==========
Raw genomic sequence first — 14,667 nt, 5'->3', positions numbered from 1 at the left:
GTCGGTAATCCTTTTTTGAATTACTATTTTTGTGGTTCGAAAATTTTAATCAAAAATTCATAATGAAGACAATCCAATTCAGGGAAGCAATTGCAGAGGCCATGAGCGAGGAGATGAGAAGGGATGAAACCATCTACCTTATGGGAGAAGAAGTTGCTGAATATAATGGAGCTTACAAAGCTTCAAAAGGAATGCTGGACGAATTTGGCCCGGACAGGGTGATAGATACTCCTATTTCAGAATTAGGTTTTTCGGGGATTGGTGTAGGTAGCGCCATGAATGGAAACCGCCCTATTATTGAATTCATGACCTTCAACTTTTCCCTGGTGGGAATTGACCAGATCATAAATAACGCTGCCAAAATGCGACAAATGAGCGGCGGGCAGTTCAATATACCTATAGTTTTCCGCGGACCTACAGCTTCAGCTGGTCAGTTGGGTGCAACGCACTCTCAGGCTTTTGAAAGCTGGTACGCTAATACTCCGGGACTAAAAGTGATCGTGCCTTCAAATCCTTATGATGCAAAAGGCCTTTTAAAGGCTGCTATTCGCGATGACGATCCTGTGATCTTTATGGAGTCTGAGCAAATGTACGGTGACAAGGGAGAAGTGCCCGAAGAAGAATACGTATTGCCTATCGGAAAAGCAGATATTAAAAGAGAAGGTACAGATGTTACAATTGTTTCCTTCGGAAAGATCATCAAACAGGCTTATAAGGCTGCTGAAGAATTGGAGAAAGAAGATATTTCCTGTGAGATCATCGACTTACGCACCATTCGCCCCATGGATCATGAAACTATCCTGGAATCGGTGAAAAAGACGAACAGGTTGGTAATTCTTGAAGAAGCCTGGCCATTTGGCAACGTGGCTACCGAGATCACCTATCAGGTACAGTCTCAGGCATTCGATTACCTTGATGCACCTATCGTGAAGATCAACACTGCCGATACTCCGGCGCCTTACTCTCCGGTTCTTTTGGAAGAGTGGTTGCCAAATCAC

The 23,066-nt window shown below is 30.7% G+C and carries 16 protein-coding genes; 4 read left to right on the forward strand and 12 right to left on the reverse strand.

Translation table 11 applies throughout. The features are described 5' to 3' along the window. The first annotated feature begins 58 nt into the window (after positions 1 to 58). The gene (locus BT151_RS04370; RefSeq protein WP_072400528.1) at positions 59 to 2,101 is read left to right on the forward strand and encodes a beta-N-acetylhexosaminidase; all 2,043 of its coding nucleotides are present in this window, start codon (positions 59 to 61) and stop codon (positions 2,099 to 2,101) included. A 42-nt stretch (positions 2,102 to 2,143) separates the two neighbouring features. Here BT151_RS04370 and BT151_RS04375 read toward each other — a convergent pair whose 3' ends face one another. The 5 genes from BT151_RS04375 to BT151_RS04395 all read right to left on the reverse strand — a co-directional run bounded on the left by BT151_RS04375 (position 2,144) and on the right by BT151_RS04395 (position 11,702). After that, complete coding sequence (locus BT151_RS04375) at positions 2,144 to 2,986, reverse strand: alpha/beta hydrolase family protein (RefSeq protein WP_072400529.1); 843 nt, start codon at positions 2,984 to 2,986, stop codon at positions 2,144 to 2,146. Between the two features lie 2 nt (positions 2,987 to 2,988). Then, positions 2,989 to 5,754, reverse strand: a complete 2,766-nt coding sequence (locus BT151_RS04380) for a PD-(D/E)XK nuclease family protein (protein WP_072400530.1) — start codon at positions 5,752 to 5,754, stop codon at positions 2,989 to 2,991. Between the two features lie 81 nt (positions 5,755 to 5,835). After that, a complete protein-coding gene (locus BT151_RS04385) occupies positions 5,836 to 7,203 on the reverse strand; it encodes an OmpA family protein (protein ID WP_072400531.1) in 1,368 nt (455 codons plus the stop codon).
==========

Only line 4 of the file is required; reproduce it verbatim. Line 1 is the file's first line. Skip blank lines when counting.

Translation table 11 applies throughout. The features are described 5' to 3' along the window. The first annotated feature begins 58 nt into the window (after positions 1 to 58). The gene (locus BT151_RS04370; RefSeq protein WP_072400528.1) at positions 59 to 2,101 is read left to right on the forward strand and encodes a beta-N-acetylhexosaminidase; all 2,043 of its coding nucleotides are present in this window, start codon (positions 59 to 61) and stop codon (positions 2,099 to 2,101) included. A 42-nt stretch (positions 2,102 to 2,143) separates the two neighbouring features. Here BT151_RS04370 and BT151_RS04375 read toward each other — a convergent pair whose 3' ends face one another. The 5 genes from BT151_RS04375 to BT151_RS04395 all read right to left on the reverse strand — a co-directional run bounded on the left by BT151_RS04375 (position 2,144) and on the right by BT151_RS04395 (position 11,702). After that, complete coding sequence (locus BT151_RS04375) at positions 2,144 to 2,986, reverse strand: alpha/beta hydrolase family protein (RefSeq protein WP_072400529.1); 843 nt, start codon at positions 2,984 to 2,986, stop codon at positions 2,144 to 2,146. Between the two features lie 2 nt (positions 2,987 to 2,988). Then, positions 2,989 to 5,754, reverse strand: a complete 2,766-nt coding sequence (locus BT151_RS04380) for a PD-(D/E)XK nuclease family protein (protein WP_072400530.1) — start codon at positions 5,752 to 5,754, stop codon at positions 2,989 to 2,991. Between the two features lie 81 nt (positions 5,755 to 5,835). After that, a complete protein-coding gene (locus BT151_RS04385) occupies positions 5,836 to 7,203 on the reverse strand; it encodes an OmpA family protein (protein ID WP_072400531.1) in 1,368 nt (455 codons plus the stop codon).